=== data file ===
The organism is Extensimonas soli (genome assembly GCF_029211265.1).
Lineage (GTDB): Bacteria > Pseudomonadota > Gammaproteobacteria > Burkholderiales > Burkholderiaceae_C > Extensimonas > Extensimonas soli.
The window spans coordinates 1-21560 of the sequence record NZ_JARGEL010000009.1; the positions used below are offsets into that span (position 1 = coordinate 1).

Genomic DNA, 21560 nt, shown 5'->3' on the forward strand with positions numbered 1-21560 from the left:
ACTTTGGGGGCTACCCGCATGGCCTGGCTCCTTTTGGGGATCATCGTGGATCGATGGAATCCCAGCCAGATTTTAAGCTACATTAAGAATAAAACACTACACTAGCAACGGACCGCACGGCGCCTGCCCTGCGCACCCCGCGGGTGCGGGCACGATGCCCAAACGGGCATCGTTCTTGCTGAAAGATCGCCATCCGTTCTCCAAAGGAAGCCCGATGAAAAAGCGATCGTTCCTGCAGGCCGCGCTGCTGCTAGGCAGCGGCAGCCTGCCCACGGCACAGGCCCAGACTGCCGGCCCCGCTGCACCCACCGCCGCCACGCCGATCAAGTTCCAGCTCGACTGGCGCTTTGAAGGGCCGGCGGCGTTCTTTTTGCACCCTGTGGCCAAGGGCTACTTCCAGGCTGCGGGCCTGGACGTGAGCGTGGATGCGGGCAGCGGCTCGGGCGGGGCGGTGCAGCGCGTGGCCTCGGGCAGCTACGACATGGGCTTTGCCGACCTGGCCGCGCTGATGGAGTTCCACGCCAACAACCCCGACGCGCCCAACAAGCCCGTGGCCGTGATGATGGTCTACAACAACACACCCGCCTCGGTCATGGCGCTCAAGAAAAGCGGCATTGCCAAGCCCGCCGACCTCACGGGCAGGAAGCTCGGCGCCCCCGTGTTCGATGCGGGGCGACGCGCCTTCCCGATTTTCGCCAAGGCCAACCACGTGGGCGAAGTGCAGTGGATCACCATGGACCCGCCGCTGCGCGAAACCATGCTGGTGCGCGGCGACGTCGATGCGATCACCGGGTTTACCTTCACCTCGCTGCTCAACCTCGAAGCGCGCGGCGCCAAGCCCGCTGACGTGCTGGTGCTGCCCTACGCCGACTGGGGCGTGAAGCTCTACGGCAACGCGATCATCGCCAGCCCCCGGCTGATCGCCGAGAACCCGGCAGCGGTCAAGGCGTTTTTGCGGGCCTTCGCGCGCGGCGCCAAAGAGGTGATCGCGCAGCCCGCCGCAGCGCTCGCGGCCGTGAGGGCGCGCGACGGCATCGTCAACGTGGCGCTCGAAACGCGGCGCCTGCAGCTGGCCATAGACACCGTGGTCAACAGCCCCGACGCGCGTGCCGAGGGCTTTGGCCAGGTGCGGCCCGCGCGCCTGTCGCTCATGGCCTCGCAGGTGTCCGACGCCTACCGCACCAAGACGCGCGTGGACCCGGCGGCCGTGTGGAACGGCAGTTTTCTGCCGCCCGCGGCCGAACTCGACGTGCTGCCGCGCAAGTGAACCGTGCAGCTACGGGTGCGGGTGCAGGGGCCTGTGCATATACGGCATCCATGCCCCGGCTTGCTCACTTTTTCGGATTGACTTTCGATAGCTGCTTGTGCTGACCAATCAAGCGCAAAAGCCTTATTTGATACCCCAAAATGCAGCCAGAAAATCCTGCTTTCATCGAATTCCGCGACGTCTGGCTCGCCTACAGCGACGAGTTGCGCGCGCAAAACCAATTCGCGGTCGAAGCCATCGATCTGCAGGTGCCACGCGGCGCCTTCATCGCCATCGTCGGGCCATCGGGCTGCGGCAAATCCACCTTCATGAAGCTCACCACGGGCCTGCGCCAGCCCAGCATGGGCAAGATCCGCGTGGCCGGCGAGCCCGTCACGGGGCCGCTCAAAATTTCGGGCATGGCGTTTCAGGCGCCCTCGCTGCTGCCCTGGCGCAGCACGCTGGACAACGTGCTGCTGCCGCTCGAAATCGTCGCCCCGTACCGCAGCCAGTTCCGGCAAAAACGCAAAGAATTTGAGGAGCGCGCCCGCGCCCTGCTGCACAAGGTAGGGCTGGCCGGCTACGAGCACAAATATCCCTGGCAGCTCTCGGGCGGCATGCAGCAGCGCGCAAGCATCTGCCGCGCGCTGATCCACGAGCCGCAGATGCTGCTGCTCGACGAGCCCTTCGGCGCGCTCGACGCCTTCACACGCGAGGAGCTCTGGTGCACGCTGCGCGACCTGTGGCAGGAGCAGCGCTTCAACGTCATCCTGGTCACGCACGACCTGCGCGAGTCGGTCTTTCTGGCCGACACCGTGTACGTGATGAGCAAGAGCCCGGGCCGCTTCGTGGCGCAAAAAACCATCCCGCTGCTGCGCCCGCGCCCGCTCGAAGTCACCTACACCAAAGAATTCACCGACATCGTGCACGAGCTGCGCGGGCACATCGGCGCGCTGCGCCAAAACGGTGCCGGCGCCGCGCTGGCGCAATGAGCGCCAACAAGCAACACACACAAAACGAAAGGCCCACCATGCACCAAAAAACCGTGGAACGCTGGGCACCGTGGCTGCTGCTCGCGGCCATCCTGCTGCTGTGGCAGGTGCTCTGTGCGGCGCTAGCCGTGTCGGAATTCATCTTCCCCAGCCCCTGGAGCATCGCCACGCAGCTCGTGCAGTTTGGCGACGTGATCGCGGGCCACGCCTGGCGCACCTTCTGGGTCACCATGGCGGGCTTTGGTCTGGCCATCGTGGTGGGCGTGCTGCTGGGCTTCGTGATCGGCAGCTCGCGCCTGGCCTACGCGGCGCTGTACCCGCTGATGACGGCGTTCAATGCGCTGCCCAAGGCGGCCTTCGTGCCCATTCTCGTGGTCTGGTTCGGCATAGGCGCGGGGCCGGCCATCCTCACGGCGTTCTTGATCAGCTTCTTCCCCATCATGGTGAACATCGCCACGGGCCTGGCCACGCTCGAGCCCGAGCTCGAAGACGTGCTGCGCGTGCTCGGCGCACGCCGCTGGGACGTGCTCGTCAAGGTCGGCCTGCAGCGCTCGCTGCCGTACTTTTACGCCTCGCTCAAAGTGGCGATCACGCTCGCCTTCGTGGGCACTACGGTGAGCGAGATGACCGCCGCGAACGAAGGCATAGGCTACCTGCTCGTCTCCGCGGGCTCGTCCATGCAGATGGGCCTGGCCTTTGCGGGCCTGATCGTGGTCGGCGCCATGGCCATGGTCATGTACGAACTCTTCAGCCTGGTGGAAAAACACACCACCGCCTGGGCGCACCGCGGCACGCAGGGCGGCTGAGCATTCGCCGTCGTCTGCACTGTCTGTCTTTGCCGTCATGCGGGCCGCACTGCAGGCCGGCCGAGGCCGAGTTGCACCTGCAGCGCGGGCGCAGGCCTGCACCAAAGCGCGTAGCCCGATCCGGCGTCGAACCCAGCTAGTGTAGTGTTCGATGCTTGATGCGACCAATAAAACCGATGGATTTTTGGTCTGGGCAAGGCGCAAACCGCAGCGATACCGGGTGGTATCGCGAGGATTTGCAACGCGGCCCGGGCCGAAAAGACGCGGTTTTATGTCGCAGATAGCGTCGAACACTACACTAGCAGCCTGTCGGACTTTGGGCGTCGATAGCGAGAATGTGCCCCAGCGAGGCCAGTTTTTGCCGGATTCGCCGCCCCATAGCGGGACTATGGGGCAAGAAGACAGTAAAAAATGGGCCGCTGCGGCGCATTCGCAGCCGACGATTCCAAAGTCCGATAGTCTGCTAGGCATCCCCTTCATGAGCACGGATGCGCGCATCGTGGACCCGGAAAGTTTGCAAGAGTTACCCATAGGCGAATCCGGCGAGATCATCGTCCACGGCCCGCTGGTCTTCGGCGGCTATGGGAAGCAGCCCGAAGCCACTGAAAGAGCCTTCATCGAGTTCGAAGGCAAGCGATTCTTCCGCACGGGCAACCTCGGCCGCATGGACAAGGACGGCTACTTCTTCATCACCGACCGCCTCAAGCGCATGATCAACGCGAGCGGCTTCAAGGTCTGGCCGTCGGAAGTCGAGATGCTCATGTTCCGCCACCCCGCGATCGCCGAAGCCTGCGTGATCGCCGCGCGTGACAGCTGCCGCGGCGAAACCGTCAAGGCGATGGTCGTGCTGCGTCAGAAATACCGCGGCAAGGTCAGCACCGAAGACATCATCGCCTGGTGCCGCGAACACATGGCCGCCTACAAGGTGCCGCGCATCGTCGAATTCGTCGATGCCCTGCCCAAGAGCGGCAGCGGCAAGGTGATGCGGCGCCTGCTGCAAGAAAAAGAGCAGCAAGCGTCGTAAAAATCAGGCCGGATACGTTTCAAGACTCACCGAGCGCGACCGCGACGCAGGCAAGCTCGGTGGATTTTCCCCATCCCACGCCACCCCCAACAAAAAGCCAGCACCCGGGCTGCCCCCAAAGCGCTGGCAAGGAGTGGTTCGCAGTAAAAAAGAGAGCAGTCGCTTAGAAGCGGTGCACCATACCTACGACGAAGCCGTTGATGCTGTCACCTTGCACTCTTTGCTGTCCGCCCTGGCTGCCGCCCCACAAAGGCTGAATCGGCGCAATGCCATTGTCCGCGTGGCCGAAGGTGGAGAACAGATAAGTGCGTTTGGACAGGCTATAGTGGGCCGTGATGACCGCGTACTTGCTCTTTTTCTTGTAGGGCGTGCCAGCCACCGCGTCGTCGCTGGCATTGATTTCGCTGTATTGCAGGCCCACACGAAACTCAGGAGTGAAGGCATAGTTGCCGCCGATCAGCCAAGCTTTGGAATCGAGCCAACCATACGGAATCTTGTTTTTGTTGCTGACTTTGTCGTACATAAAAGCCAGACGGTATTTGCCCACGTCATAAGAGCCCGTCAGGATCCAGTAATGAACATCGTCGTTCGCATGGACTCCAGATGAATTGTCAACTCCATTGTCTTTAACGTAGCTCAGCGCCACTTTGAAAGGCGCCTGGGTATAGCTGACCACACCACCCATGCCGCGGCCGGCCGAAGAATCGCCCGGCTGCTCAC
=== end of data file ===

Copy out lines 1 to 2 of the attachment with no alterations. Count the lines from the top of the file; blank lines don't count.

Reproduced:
The organism is Extensimonas soli (genome assembly GCF_029211265.1).
Lineage (GTDB): Bacteria > Pseudomonadota > Gammaproteobacteria > Burkholderiales > Burkholderiaceae_C > Extensimonas > Extensimonas soli.